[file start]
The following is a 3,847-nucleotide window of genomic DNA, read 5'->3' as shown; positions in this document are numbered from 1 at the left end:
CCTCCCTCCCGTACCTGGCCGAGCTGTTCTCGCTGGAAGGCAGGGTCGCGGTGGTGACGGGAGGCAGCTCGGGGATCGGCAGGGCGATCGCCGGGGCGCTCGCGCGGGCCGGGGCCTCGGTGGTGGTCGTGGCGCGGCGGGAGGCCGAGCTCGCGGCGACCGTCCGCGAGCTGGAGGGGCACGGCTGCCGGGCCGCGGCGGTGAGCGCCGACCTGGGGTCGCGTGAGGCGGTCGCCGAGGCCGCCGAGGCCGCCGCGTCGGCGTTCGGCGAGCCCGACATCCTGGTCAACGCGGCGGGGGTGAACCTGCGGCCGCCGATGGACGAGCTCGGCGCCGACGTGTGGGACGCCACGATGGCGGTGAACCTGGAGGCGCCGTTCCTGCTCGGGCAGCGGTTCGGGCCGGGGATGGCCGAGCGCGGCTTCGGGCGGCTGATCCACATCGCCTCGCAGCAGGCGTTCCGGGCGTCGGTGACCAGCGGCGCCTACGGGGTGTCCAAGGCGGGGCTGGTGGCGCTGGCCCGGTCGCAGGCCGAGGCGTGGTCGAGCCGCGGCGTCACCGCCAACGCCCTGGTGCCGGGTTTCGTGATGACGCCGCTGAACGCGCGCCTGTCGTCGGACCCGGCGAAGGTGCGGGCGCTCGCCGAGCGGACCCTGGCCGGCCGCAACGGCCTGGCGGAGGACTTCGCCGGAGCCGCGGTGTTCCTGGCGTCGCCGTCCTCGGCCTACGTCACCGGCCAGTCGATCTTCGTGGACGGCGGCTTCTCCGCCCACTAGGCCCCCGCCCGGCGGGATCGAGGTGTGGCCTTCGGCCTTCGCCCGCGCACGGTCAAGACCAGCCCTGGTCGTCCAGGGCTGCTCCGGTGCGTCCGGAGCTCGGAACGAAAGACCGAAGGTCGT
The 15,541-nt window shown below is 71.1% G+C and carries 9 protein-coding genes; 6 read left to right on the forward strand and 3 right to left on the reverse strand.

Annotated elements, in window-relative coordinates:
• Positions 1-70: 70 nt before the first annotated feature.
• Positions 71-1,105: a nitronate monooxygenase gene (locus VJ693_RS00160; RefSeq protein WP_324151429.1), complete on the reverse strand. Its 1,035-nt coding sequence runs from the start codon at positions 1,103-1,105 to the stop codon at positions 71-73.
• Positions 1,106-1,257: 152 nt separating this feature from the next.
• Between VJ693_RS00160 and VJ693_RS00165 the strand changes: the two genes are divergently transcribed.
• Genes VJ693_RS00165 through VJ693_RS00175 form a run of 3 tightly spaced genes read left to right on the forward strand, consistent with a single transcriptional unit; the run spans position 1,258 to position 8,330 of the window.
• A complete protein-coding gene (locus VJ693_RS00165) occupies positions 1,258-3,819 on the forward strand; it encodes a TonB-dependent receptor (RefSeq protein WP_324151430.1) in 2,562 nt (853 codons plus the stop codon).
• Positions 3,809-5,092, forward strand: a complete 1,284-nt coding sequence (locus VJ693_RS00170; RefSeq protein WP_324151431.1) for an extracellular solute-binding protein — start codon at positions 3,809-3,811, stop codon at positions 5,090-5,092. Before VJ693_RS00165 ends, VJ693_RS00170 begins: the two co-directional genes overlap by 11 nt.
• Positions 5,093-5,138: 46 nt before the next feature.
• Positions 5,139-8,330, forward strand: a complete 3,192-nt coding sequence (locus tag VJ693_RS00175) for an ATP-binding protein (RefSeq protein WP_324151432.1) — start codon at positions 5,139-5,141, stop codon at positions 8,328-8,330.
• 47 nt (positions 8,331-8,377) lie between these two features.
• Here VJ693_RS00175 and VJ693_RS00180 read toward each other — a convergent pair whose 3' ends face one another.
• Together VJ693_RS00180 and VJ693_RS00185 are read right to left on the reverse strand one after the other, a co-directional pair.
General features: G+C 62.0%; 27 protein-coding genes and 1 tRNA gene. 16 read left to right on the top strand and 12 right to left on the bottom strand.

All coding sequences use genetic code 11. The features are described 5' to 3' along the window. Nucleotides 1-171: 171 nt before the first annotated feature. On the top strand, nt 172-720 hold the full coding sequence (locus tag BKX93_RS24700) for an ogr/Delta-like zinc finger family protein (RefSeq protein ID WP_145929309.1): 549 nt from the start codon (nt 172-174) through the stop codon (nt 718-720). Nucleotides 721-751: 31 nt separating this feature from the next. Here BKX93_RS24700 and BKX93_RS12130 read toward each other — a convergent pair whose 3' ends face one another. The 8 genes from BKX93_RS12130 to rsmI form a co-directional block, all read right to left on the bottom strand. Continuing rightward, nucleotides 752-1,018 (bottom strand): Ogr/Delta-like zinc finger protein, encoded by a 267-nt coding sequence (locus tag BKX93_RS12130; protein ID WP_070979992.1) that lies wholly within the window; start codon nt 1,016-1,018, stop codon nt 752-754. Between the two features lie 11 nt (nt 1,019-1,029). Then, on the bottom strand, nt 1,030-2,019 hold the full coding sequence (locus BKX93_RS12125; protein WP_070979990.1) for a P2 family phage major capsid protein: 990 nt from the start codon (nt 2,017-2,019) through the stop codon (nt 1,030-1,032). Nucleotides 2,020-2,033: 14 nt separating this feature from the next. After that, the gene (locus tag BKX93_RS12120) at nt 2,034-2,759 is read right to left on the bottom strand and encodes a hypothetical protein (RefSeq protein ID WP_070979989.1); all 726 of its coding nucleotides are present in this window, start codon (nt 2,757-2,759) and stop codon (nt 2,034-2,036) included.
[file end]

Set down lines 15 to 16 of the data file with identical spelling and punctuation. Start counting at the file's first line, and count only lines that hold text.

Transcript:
• Here VJ693_RS00175 and VJ693_RS00180 read toward each other — a convergent pair whose 3' ends face one another.
• Together VJ693_RS00180 and VJ693_RS00185 are read right to left on the reverse strand one after the other, a co-directional pair.